Paying More Attention to the Fed’s Main Street Loans

Al Givray

Al Givray, Partner, Davis Graham & Stubbs LLP

The following analysis was prepared for ARSA by Al Givray, law partner at the law firm of Davis Graham & Stubbs in Denver, Colorado, and general counsel to The NORDAM Group LLC in Tulsa, Oklahoma. He can be reached by email at You can learn more about Mr. Givray’s experience at: and

To keep tabs on all of ARSA’s work related to the current pandemic, visit

CARES ACT Title IV – The Main Street Lending Program

The Fed’s Main Street Lending Program gives companies with up to 10,000 workers or revenues less than $2.5 billion reasons to borrow money from a $600 billion bucket. If the company is backed by venture capital or private equity, these monies can be more attractive than an SBA loan or the Treasury-direct loan. The Main Street bucket contemplates a company taking out a new loan or adding to an existing loan, including those given under the SBA’s Paycheck Protection Program (according to the Fed’s announcement).

Of course, you and your lender must qualify. Your qualifications are the size and money numbers above, and employing a majority of your workers in the United States. Lender will qualify by being one of the many “U.S. insured depository institutions, U.S. bank holding companies, [or] U.S. savings and loan holding companies.”

Happily, the qualified lender keeps only 5% of the credit risk, with the Fed picking up 95% through its special purpose vehicle structure with an investment from the US Treasury and all the darling rules that bring so much joy to finance experts. Nevertheless, if your leverage and other metrics are not the best, this feature can help.

Other positive features: New loans do not require new collateral, the loan will be unsecured, have a 4-year maturity, have amortization of principal and interest deferred for 1 year, carry an adjustable rate of SOFR + 250-400 basis points, and be a minimum of $1 million, with a maximum of either $25M or an amount that, when added to your “existing outstanding and committed but undrawn debt” (beware of that loaded term), does not exceed four times your EBITDA (another loaded term leverage), allow prepayment without penalty.

If you’re looking to expand an existing loan you have with a Fed-eligible lender, there will be some additional traffic rules you’ll have to follow. See the expanded loan term sheet for details.

The Fed’s guidelines leave plenty of unanswered questions: How do you calculate the “four times” leverage? Total leverage? Secured leverage? Something else? With the different ways to calculate EBITDA, which formulation will be used? The guidelines are silent on these tough questions, but comments submitted by interested parties (they’re due April 16) may shed light on these drivers.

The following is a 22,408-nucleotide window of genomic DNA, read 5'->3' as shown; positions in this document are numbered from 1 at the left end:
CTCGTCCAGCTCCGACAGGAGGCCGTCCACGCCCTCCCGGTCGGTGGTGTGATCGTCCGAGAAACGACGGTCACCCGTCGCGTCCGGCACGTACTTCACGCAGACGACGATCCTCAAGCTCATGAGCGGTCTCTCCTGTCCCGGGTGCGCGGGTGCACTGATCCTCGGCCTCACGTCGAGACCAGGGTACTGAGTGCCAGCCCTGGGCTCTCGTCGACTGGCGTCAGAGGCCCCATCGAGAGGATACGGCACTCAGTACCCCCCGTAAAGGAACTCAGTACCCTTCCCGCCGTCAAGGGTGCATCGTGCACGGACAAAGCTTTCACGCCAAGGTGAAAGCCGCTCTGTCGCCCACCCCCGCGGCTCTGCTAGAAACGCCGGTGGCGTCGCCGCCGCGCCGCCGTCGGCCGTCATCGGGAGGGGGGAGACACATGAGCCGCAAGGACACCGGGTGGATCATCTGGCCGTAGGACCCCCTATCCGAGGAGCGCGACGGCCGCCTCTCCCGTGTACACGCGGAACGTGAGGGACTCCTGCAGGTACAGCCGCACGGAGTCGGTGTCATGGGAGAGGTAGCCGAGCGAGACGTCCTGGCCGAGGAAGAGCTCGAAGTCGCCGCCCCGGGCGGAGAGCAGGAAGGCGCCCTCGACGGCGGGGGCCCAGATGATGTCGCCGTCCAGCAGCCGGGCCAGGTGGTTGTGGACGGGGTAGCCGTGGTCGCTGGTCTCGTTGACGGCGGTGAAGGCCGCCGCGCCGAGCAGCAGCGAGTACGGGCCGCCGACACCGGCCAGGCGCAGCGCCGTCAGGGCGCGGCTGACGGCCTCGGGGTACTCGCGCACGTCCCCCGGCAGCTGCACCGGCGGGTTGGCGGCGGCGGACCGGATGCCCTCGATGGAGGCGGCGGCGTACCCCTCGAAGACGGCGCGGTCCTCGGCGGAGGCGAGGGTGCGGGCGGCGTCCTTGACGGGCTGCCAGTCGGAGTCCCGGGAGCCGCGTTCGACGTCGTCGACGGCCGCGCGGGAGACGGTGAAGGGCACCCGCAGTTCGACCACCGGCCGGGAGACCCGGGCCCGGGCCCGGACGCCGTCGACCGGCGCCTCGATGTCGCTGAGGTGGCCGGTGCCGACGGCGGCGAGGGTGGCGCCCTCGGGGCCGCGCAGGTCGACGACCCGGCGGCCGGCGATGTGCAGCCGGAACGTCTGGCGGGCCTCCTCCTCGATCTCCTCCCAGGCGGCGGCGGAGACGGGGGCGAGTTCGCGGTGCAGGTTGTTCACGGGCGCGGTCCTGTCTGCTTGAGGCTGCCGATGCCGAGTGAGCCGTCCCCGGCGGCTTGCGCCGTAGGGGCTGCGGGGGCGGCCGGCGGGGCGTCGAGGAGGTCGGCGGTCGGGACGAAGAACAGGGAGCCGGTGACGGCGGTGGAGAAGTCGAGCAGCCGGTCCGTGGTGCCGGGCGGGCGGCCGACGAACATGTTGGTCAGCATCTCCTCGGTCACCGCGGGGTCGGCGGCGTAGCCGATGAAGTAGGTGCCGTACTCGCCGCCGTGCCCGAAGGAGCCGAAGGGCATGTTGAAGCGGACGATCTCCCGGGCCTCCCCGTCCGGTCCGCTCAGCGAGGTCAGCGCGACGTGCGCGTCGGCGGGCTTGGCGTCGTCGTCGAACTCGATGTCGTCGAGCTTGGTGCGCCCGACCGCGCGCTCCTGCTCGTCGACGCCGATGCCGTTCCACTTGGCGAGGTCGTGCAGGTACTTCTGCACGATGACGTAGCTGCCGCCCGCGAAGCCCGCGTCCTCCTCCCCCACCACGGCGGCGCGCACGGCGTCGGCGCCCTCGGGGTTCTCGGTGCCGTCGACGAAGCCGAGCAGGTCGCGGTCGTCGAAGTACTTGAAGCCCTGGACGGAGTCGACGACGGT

The fine print and strings on Main Street loans, while not as stringent as the analogous restrictions on Treasury-direct loans under Title IV, include attesting that the company will—

  • Not use the loan proceeds to pay off existing debt (except for existing loans requiring mandatory principal payments);
  • Make reasonable efforts to maintain the payroll and employees during the term of the loan;
  • Abide by the executive compensation restrictions in the CARES Act; and
  • The restrictions stated in Section 4003(c)(3)(A)(ii) of the CARES Act barring stock repurchases and capital distributions.

For the rest of the fine print and strings, see:

Despite the hurdles and fees and the fact attractive features may become unattractive as details are revealed by the Treasury Department, the process will be worth every hour spent for many companies and you can’t be one of them without making a timely application.

Stay tuned for updates as the Fed receives comments on its guidelines and issues more guidance.

Previous analysis from Givray...

4/9/20 - On Paying Proper Attention to Title IV CARES ACT Monies

April 9, 2020

Update: On April 9, the US Treasury announced opening its submission portal for non-SBA applications for loan funds out of buckets one, two and three described in the article below. The deadline is 5:00 p.m. EDT on April 17.  

To access the form, visit:

April 7, 2020

Backed by venture capital or private equity? Having doubts about meeting the Small Business Administration’s size or affiliation tests to access CARES Act relief? Maybe it is time to drill down on getting funds from Title IV of the new law – without impairing operations or imperiling equity.

Why? Rollout of SBA loan money has been rocky (some would call it a disaster). There is a lot of aid money for “SBA-challenged” companies – over $4 trillion when the non-SBA buckets in the CARES Act are leveraged by the US Treasury and the Federal Reserve, as expected. There are restrictions and equity winds to navigate; but liquidity for many outside the SBA universe is and will be available.

To spare the reader of clutter and repetitive messages, here’s a four-step strategy to seeking cash under Title IV of the CARES Act:

1-Act with lightning speed to submit an application for Title IV grant or loan monies.